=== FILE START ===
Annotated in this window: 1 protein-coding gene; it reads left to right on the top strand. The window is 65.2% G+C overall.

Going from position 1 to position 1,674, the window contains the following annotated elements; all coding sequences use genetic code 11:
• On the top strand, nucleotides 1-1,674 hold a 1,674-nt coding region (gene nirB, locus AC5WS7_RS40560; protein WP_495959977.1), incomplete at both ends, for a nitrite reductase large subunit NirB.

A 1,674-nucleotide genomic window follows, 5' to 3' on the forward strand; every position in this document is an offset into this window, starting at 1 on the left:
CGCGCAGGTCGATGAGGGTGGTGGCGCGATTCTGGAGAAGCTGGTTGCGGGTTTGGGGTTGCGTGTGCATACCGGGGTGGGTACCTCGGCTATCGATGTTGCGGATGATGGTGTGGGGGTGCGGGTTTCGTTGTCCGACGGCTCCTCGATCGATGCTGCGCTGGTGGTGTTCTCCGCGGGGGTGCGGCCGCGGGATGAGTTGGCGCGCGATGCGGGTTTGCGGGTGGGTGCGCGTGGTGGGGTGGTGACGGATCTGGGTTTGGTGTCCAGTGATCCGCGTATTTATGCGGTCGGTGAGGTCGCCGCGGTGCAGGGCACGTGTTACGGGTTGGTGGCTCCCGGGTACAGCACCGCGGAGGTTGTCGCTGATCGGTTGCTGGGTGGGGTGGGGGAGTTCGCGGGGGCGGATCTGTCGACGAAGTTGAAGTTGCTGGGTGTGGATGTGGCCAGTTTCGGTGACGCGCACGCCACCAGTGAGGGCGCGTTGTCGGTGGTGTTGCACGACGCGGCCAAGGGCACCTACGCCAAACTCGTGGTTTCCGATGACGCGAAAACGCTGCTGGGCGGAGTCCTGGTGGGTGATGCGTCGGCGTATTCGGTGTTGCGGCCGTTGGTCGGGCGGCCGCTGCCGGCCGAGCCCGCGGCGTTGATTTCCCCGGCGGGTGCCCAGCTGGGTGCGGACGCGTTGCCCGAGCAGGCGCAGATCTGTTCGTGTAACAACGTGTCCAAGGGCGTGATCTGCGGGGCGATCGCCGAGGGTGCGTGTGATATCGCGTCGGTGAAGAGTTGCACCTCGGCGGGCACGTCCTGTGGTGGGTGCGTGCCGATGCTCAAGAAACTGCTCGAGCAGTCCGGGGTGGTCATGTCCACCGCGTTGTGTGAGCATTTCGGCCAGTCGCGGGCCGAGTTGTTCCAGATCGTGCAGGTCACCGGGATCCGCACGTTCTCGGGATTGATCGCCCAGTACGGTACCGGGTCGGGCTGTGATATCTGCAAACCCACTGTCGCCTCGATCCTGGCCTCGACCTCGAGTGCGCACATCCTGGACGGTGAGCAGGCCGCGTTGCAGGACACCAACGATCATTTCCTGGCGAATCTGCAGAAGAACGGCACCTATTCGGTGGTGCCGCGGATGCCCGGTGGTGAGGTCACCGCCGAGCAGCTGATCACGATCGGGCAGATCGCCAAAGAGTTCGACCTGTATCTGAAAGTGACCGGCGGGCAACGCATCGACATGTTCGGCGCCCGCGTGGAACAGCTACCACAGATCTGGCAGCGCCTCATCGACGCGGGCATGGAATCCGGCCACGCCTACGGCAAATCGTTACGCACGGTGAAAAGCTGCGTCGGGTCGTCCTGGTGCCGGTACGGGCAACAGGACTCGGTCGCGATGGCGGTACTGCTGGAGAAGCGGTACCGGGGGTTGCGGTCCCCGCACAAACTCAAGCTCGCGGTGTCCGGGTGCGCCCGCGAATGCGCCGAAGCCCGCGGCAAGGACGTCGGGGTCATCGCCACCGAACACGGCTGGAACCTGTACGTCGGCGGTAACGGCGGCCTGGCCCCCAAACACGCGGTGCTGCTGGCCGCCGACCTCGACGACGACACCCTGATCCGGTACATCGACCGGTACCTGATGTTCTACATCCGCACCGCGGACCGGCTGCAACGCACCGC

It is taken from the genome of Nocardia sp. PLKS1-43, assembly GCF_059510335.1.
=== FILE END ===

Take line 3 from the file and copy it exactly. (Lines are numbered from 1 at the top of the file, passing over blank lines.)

• On the top strand, nucleotides 1-1,674 hold a 1,674-nt coding region (gene nirB, locus AC5WS7_RS40560; protein WP_495959977.1), incomplete at both ends, for a nitrite reductase large subunit NirB.